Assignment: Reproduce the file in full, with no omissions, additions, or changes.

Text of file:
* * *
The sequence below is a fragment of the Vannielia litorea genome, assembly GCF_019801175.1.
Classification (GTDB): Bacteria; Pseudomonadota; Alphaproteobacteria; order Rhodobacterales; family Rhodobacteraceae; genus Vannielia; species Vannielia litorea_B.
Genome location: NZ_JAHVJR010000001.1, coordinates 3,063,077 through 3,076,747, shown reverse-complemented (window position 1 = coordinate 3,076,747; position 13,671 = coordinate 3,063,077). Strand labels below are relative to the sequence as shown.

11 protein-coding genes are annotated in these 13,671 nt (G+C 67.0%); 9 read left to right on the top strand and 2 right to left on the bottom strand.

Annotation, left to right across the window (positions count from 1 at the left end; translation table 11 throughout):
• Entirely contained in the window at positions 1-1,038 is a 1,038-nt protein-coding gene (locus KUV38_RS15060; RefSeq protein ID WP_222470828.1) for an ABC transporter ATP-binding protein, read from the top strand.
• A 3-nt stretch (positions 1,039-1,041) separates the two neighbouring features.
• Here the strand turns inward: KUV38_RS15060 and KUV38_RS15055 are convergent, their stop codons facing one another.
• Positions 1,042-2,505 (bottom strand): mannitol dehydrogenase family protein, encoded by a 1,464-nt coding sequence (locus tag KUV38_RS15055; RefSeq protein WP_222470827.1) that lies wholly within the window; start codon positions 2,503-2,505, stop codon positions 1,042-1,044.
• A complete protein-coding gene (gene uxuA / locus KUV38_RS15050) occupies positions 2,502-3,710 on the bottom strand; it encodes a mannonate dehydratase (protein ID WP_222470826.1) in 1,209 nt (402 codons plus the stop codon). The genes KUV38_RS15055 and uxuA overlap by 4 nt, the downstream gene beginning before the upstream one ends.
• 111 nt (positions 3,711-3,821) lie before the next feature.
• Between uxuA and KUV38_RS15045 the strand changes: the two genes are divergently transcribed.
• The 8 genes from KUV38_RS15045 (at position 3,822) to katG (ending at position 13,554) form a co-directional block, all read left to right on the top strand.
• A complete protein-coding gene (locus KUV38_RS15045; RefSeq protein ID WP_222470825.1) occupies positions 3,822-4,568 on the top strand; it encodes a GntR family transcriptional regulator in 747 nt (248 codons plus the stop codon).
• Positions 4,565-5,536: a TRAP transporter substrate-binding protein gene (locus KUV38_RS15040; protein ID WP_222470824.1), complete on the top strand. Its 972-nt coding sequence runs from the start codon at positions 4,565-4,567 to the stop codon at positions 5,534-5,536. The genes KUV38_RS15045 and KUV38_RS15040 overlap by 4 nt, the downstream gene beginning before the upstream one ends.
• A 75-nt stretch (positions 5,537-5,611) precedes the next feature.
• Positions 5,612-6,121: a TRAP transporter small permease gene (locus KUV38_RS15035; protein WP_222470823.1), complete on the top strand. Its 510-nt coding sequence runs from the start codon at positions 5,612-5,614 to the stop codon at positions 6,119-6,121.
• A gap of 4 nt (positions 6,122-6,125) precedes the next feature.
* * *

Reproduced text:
The sequence below is a fragment of the Vannielia litorea genome, assembly GCF_019801175.1.
Classification (GTDB): Bacteria; Pseudomonadota; Alphaproteobacteria; order Rhodobacterales; family Rhodobacteraceae; genus Vannielia; species Vannielia litorea_B.
Genome location: NZ_JAHVJR010000001.1, coordinates 3,063,077 through 3,076,747, shown reverse-complemented (window position 1 = coordinate 3,076,747; position 13,671 = coordinate 3,063,077). Strand labels below are relative to the sequence as shown.

11 protein-coding genes are annotated in these 13,671 nt (G+C 67.0%); 9 read left to right on the top strand and 2 right to left on the bottom strand.

Annotation, left to right across the window (positions count from 1 at the left end; translation table 11 throughout):
• Entirely contained in the window at positions 1-1,038 is a 1,038-nt protein-coding gene (locus KUV38_RS15060; RefSeq protein ID WP_222470828.1) for an ABC transporter ATP-binding protein, read from the top strand.
• A 3-nt stretch (positions 1,039-1,041) separates the two neighbouring features.
• Here the strand turns inward: KUV38_RS15060 and KUV38_RS15055 are convergent, their stop codons facing one another.
• Positions 1,042-2,505 (bottom strand): mannitol dehydrogenase family protein, encoded by a 1,464-nt coding sequence (locus tag KUV38_RS15055; RefSeq protein WP_222470827.1) that lies wholly within the window; start codon positions 2,503-2,505, stop codon positions 1,042-1,044.
• A complete protein-coding gene (gene uxuA / locus KUV38_RS15050) occupies positions 2,502-3,710 on the bottom strand; it encodes a mannonate dehydratase (protein ID WP_222470826.1) in 1,209 nt (402 codons plus the stop codon). The genes KUV38_RS15055 and uxuA overlap by 4 nt, the downstream gene beginning before the upstream one ends.
• 111 nt (positions 3,711-3,821) lie before the next feature.
• Between uxuA and KUV38_RS15045 the strand changes: the two genes are divergently transcribed.
• The 8 genes from KUV38_RS15045 (at position 3,822) to katG (ending at position 13,554) form a co-directional block, all read left to right on the top strand.
• A complete protein-coding gene (locus KUV38_RS15045; RefSeq protein ID WP_222470825.1) occupies positions 3,822-4,568 on the top strand; it encodes a GntR family transcriptional regulator in 747 nt (248 codons plus the stop codon).
• Positions 4,565-5,536: a TRAP transporter substrate-binding protein gene (locus KUV38_RS15040; protein ID WP_222470824.1), complete on the top strand. Its 972-nt coding sequence runs from the start codon at positions 4,565-4,567 to the stop codon at positions 5,534-5,536. The genes KUV38_RS15045 and KUV38_RS15040 overlap by 4 nt, the downstream gene beginning before the upstream one ends.
• A 75-nt stretch (positions 5,537-5,611) precedes the next feature.
• Positions 5,612-6,121: a TRAP transporter small permease gene (locus KUV38_RS15035; protein WP_222470823.1), complete on the top strand. Its 510-nt coding sequence runs from the start codon at positions 5,612-5,614 to the stop codon at positions 6,119-6,121.
• A gap of 4 nt (positions 6,122-6,125) precedes the next feature.